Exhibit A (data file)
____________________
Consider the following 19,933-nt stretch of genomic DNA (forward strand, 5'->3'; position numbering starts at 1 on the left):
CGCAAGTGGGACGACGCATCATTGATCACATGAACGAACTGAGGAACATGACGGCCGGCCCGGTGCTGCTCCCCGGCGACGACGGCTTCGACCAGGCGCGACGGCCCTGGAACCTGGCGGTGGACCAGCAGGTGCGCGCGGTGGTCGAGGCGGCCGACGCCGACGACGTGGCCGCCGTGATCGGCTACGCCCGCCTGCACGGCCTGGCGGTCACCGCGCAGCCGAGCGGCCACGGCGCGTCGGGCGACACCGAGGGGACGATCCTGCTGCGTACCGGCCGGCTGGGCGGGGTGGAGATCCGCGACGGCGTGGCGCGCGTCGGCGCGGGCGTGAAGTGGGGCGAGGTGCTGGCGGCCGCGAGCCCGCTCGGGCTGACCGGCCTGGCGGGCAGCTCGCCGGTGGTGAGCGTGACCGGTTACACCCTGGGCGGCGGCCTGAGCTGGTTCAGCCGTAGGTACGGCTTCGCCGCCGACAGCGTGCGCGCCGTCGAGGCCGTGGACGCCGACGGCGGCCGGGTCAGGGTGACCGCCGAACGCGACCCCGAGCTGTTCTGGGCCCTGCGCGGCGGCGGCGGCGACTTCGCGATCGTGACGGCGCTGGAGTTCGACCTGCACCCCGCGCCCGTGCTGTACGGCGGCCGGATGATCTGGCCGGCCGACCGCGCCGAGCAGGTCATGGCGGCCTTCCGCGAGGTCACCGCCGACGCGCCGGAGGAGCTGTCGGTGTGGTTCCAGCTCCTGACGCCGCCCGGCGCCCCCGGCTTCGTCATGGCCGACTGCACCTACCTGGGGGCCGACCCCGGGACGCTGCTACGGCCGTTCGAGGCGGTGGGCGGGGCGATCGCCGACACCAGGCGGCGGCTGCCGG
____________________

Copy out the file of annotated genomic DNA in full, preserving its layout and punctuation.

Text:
Consider the following 19,933-nt stretch of genomic DNA (forward strand, 5'->3'; position numbering starts at 1 on the left):
CGCAAGTGGGACGACGCATCATTGATCACATGAACGAACTGAGGAACATGACGGCCGGCCCGGTGCTGCTCCCCGGCGACGACGGCTTCGACCAGGCGCGACGGCCCTGGAACCTGGCGGTGGACCAGCAGGTGCGCGCGGTGGTCGAGGCGGCCGACGCCGACGACGTGGCCGCCGTGATCGGCTACGCCCGCCTGCACGGCCTGGCGGTCACCGCGCAGCCGAGCGGCCACGGCGCGTCGGGCGACACCGAGGGGACGATCCTGCTGCGTACCGGCCGGCTGGGCGGGGTGGAGATCCGCGACGGCGTGGCGCGCGTCGGCGCGGGCGTGAAGTGGGGCGAGGTGCTGGCGGCCGCGAGCCCGCTCGGGCTGACCGGCCTGGCGGGCAGCTCGCCGGTGGTGAGCGTGACCGGTTACACCCTGGGCGGCGGCCTGAGCTGGTTCAGCCGTAGGTACGGCTTCGCCGCCGACAGCGTGCGCGCCGTCGAGGCCGTGGACGCCGACGGCGGCCGGGTCAGGGTGACCGCCGAACGCGACCCCGAGCTGTTCTGGGCCCTGCGCGGCGGCGGCGGCGACTTCGCGATCGTGACGGCGCTGGAGTTCGACCTGCACCCCGCGCCCGTGCTGTACGGCGGCCGGATGATCTGGCCGGCCGACCGCGCCGAGCAGGTCATGGCGGCCTTCCGCGAGGTCACCGCCGACGCGCCGGAGGAGCTGTCGGTGTGGTTCCAGCTCCTGACGCCGCCCGGCGCCCCCGGCTTCGTCATGGCCGACTGCACCTACCTGGGGGCCGACCCCGGGACGCTGCTACGGCCGTTCGAGGCGGTGGGCGGGGCGATCGCCGACACCAGGCGGCGGCTGCCGG